Half of self-employed DON'T save in a pension - so should you invest?

Almost half of self-employed workers are not paying into a pension each month, a new study suggests.

Just 51 per cent put money into their pension each month, while three in four save regularly into cash accounts, the survey by Workwell and the Association of Independent Professionals and the Self-Employed (IPSE) found.

It means scores of people who work for themselves could be missing out on tax relief on their savings. That's because the Government adds a percentage onto anything you save. And they could even be paying tax twice on their investment.

If you're a basic rate taxpayer, the Government adds 20% to whatever amount you pay into your pension. So a £100 contribution becomes £125 in your pot.

Financial advisor Lucy Goodwyn, who shares tips to reduce your tax bill on Instagram and Facebook, told NimbleFins: "Being self-employed means it’s likely your income will fluctuate from year to year, and it can be a challenge to save on a regular basis. This can mean that many people do not see a pension as a priority.

"But a pension is the most tax-efficient vehicle available to UK savers because the Government typically adds relief to your contributions. This boost essentially increases the value of every pound you pay into a pension."

As a self-employed worker, putting money into a pension reduces the profits you make, which can be the difference between paying basic rate tax or higher rate. Depending on the circumstances, it could also potentially reduce your taxable income by:

  • Helping you hold on to your personal allowance, which is slowly withdrawn once you earn more than £100,000.
  • Bringing your income down below the additional-rate tax band, which starts at £125,140.
  • Help you hold on to your Child Benefit, which is gradually withdrawn if one parent in the household earns more than £50,000.

Cash savings accounts can also leave investors paying tax twice - first in income tax and then on any interest made over the threshold.

NimbleFins previously reported how millions were expected to pay tax on their savings income after interest rates rose.

For those with a small, or no pension pot, Lucy Goodwyn still encourages investing.

She added: "It’s never too late.

"No two people have exactly the same income, savings, assets and family set-up, so pensions are a very personal thing. Not maximising pension contributions may seem like a good option given current cost pressures, but could have long-term implications and you’ll miss out on the tax benefits.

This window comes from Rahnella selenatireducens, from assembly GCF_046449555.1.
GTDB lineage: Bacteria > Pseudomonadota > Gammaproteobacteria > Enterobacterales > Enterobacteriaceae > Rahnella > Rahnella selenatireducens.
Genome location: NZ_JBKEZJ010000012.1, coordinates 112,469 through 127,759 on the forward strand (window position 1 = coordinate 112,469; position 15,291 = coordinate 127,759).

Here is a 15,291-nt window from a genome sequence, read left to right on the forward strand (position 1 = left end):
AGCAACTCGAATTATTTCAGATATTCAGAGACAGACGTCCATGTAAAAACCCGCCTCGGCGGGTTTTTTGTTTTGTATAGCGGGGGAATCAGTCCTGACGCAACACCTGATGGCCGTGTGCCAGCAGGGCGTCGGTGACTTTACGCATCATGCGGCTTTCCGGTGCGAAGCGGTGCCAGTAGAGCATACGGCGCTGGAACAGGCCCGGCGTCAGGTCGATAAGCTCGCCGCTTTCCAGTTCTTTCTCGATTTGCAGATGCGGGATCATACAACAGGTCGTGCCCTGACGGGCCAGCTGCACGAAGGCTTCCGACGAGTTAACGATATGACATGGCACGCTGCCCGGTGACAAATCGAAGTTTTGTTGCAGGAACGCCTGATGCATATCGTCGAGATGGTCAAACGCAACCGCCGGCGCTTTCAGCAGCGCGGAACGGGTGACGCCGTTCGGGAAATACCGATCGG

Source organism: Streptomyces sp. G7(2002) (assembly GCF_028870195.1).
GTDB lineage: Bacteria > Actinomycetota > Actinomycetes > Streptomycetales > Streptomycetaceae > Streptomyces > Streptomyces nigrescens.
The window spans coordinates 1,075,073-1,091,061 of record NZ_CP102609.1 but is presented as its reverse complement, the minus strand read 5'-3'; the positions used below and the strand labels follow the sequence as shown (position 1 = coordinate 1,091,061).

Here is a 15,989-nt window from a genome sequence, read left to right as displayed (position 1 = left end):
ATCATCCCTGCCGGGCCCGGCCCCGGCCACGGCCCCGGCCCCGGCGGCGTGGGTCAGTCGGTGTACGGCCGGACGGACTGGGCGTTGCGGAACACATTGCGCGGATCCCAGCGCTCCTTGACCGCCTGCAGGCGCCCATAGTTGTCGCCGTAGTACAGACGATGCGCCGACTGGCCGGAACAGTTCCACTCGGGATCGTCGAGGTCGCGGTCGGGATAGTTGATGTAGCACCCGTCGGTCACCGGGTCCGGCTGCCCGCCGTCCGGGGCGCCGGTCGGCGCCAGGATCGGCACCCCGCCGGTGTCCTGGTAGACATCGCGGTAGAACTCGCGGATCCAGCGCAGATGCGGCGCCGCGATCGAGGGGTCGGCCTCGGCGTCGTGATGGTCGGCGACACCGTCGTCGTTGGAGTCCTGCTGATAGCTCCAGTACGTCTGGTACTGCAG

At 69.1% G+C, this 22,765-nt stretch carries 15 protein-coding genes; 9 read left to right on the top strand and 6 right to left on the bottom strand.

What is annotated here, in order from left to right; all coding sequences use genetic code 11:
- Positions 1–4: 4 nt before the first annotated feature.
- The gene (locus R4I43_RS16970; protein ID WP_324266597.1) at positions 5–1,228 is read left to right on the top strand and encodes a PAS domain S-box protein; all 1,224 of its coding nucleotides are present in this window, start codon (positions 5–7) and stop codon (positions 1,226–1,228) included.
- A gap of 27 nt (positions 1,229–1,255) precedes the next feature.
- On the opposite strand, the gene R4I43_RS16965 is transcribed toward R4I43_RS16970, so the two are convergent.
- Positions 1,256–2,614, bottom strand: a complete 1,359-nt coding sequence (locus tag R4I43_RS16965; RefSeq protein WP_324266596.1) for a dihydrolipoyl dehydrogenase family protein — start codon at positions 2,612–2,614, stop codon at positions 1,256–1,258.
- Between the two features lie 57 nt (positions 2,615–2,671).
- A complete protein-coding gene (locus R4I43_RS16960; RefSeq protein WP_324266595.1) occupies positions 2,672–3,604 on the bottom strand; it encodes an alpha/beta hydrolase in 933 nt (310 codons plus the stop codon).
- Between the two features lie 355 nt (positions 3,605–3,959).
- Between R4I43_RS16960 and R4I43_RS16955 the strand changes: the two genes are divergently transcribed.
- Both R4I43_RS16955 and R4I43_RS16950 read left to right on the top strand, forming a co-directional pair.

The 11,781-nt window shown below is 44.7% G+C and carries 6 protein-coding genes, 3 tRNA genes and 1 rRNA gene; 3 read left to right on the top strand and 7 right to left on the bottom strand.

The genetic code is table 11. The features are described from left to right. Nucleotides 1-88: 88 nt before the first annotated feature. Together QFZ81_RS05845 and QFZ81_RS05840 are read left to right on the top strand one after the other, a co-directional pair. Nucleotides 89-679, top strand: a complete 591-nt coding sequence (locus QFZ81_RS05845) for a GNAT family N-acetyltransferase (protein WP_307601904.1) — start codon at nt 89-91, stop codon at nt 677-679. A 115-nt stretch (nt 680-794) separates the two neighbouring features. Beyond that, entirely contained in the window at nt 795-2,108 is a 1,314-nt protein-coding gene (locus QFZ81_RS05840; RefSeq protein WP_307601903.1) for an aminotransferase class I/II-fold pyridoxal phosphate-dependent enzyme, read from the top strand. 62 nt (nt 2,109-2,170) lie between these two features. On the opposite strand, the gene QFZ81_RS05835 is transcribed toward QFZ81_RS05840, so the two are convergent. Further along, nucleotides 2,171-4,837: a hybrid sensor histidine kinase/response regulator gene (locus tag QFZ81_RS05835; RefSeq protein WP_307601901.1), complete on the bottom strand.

"How much you pay in now is a choice that could significantly impact your standard of living later in life, when you have fewer other options open to you.

"Given those longer-term consequences, it’s worth asking yourself if not prioritising your pension contributions is the best way to balance your short-term needs with your long-term plans."

Cons of saving into a pension

While there are many pros to saving into a private pension, one drawback is you can only access the money once you hit 55-years-old, and this will rise to 57 in 2028.

Ms Goodwyn said: “A pension is a long-term investment vehicle.”

Other investment options for self-employed people

Ms Goodwyn suggests considering ISAs as well as pensions to make use of tax-free saving.

She said: "Using pensions and ISAs together can help you save for the future as well as reduce your tax liability, contributing to overall financial wellness.

"The end of the tax year is an ideal time to take stock and ensure you’re making your money work as hard as possible, especially given the reductions in tax reliefs and allowances coming in 2024/5.

"How much you pay into your pension depends on your earnings and the tax bracket you fall into, so it is best to get financial advice to plan for your lifestyle now, and in retirement."

NimbleFins provides general information about how pensions work, not individual advice. Please contact a qualified financial advisor to discuss your personal financial situation.

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Helen Barnett

Helen is a journalist, editor and copywriter with 15 years' experience writing across print and digital publications. She previously edited the Daily Express website and has won awards as a reporter. Read more here.